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A Turing Test is a method of inquiry for determining whether or not a computer is capable of thinking like a human being. In an ideal Turing test, it would be clear to differentiate between a real human being and a robot or AI with human characteristics.

However, it is also possible in a Turing test that a human tries to mimic the behaviour of a computer so that the person applying the test cannot distinguish between a human being and a robot/AI.

Is this a concept that is explored much in computer science? As in research into the variations of Turing tests that can be used to identify whether a human is trying to mimic or impersonate as a robot or AI.

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  • $\begingroup$ Its a nice question, but it does not really require much of anything to mimic a computer. A computer is a rule based system, a human can follow those rules to arrive at a deterministic result. But human behaviour is not rule based (in the sense we are yet to discover the rules) and hence one cannot mimic it deterministically And thus the Turing test. But a simple test might be speed, one difference between humans and computers is the speed of processing, humans are crippled by speed of elctrolytic movement of ions (in the nerves), computers are not. $\endgroup$ – user9947 Feb 10 at 7:36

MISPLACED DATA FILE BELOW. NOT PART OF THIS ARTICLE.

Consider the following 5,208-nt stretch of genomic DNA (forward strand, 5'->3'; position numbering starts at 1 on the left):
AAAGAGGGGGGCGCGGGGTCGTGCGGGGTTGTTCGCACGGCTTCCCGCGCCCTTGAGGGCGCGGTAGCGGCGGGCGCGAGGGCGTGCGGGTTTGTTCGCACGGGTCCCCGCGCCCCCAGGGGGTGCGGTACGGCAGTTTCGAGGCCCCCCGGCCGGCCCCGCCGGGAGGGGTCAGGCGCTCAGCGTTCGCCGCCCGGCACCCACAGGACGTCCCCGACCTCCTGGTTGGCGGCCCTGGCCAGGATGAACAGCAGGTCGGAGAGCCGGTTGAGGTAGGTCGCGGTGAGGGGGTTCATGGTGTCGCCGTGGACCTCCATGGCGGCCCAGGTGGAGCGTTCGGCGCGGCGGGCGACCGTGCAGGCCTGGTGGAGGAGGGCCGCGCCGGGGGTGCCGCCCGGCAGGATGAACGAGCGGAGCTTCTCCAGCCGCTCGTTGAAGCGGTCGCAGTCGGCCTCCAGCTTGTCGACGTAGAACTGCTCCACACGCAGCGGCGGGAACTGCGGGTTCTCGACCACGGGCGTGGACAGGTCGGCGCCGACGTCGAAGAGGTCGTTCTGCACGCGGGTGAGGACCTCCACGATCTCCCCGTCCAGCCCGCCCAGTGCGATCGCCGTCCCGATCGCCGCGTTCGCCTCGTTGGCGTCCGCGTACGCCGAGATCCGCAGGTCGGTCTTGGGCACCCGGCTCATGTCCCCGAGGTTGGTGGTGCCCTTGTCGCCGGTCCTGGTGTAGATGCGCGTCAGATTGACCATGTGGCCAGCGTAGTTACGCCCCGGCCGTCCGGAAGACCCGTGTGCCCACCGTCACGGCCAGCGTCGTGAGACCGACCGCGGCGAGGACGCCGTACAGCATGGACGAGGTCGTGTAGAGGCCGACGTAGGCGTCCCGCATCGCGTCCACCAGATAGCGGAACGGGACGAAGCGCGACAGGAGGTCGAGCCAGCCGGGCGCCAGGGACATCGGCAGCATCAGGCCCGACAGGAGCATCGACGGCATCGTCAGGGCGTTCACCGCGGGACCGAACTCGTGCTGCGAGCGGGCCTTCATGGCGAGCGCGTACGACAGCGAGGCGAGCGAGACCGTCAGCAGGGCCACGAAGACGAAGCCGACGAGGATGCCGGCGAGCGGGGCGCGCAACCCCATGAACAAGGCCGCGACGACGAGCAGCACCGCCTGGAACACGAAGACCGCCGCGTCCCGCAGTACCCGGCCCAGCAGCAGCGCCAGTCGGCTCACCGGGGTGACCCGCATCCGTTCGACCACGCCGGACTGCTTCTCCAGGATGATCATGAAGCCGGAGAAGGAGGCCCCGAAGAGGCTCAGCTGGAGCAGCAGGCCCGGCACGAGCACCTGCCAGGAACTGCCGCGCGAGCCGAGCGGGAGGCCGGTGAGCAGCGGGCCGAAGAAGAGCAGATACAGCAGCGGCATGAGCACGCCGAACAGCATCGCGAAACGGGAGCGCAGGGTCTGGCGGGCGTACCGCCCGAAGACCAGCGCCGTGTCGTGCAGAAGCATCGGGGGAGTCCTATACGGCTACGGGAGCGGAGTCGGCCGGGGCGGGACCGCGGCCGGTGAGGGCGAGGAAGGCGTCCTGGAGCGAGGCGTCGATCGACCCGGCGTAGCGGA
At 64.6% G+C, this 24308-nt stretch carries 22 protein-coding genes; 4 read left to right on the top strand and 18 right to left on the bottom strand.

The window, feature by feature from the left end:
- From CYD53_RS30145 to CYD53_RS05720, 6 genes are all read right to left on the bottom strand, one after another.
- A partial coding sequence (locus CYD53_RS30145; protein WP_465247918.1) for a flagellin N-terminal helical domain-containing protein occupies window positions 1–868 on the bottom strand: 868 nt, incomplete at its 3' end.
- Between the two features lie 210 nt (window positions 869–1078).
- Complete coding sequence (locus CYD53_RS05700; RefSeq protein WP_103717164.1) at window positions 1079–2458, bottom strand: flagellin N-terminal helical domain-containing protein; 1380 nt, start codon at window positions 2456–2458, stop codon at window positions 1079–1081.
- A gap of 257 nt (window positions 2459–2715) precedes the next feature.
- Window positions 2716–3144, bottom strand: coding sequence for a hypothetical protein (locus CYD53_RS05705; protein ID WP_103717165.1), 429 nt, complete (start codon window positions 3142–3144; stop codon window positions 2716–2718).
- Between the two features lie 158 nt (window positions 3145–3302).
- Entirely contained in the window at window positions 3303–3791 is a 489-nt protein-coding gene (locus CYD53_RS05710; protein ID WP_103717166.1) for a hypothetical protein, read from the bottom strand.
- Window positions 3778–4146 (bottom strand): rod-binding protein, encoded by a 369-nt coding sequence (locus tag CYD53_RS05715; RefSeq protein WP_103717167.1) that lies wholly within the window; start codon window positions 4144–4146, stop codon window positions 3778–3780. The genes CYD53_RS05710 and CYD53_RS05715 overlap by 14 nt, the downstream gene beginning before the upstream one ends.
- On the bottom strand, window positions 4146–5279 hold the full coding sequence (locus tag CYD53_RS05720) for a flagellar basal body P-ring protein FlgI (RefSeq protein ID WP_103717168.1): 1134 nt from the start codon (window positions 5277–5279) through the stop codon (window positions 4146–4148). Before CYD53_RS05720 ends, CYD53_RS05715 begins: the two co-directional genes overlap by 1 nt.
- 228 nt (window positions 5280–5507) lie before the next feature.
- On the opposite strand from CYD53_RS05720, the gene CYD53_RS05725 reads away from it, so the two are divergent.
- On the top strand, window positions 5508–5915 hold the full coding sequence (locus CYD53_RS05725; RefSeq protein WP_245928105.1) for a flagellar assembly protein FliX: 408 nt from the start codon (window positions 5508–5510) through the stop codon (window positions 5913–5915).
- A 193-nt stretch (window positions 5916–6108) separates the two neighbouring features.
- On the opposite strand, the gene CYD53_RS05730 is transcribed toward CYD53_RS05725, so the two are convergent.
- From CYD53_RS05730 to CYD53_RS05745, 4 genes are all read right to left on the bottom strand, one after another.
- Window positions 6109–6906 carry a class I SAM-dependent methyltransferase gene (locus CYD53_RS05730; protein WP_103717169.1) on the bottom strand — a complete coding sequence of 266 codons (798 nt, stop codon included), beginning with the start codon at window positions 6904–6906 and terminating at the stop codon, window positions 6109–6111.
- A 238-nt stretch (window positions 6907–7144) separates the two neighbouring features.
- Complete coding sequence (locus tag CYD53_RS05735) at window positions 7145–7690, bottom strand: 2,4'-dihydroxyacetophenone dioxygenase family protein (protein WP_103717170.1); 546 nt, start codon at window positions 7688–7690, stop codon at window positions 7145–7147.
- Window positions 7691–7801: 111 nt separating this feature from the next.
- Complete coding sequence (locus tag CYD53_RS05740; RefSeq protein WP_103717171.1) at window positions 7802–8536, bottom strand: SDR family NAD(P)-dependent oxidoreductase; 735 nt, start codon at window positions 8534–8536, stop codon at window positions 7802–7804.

• $\begingroup$ @DuttaA isn't psychology our attempt to define the 'rules' of human behaviour? I ask this question because there are also psychological conditions (some of which are physical and affect areas of the brain) that can cause people to lose particular cognitive functions. As a result, they may not be able to recognize faces, have triggers that cause either verbal or non-verbal reactions that are less controllable, or other behaviours that even normal people consider as being 'robotic' or 'abnormal'. As for your point, even using a test of speed would still depend on the type of question right? $\endgroup$ – Michael Lai Feb 10 at 22:02

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